1. User avater
        ThreadKoe | | #15

        I have never read that myself, however, I make a practice of regularily replacing mine. Once they start tripping often, or start acting up as the wires in them get sensitive, I throw them out and get new one. A new one does not get warm to the touch. An older will after a few years. I do not want to take the chance of them catching fire, so I replace them. I figure if it has a 5 year warranty, replace after 5 years. Cathy

        1. Ralphetta | | #16

          I'm pretty ignorant about electrical problems but since reading that I've made it a routine to just replace the surge protectors every few years. I mentioned it because I thought there might be others who weren't aware. Thanks for the tip about warm/cold.

  4. User avater
    JunkQueen | | #11

    I didn't have time when I posted the location of this question to type out the entire content, but, this morning I do. So here is the entire content of the question and answer in its entirety. Source: January 2004, Threads, Issue #110. Questions Department, page 22

    Q: Do I need to take special precautions with my sewing machine to prevent damage from an electrical surge?

    A: Karna Lackey replies: It is very important to protect any household machine, including a mechanical sewing machine with a surge suppressor (also called a surge protector) that protects against the most damaging of power events. A surge (a power hit over 122 volts) or a spike (over 240 volts) in electricity can occur whenever your fridge or other large appliance shuts off, and the energy is was using is diverted elsewhere. A good-quality surge suppressor has a UL1449 rating, and an internal fuse that can break the circuit if the surge lasts more than a few seconds.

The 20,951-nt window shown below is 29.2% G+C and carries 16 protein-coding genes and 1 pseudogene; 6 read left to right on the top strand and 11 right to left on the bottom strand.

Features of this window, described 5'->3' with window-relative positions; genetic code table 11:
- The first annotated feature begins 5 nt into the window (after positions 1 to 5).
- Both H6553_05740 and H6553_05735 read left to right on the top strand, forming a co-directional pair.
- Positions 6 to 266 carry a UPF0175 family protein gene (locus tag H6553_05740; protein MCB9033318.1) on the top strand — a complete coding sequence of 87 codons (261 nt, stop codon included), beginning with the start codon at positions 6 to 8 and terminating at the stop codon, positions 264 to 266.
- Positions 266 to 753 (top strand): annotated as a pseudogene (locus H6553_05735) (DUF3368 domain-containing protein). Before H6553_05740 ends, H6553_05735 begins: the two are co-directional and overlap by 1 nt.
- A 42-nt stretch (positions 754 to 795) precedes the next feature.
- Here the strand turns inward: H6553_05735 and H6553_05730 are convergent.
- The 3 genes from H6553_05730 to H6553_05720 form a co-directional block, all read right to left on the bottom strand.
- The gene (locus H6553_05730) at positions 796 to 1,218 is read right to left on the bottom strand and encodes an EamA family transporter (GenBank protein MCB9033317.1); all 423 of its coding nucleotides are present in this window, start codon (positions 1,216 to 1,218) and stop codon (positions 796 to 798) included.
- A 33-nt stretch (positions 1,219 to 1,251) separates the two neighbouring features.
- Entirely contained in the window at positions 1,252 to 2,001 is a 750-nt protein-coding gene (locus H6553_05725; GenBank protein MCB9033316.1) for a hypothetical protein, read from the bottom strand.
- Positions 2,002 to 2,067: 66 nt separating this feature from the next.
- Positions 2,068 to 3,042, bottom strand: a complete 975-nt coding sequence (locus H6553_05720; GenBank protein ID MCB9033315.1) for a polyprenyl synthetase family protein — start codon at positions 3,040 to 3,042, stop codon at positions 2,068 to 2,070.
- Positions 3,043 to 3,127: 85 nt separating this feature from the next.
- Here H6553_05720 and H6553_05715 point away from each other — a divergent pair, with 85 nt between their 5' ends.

If you own a new computerized sewing and embroidery machine, however, you'll need to LOOK BEYOND A SURGE SUPPRESSOR. [emphasis mine]. A surge suppressor doesn't protect against a sag or a brownout (when you receive 80 percent or less of the normal voltage), and line noice (interference that can scramble computer memory); both can be particularly damaging to computer parts. For computerized machines, and Uninterruptible Power System/Supply (UPS) is the way to go. A UPS (found in office or computer stores) levels the power when a surge or spike occurs, reduces noise, and has a battery backup that will bring the power up to a normal level when the power fails or sags. If you've ever been embroidering a design and the lights dimmed enough to shut down your machine and you had to start all over, you'll definitely appreciate the protection of battery backup. When purchasing a UPS, note that the larger the unit, the longer it will last in a power outage. A sales associate can help you choose the best UPS for your machine.

This post is archived.

Threads Insider

Get instant access to hundreds of videos, tutorials, projects, and more.

Start Your Free Trial

Already an Insider? Log in

Conversational Threads

Recent Posts and Replies

  • |
  • |
  • |
  • |
  • |
  • |

Threads Insider Exclusives

View All
View All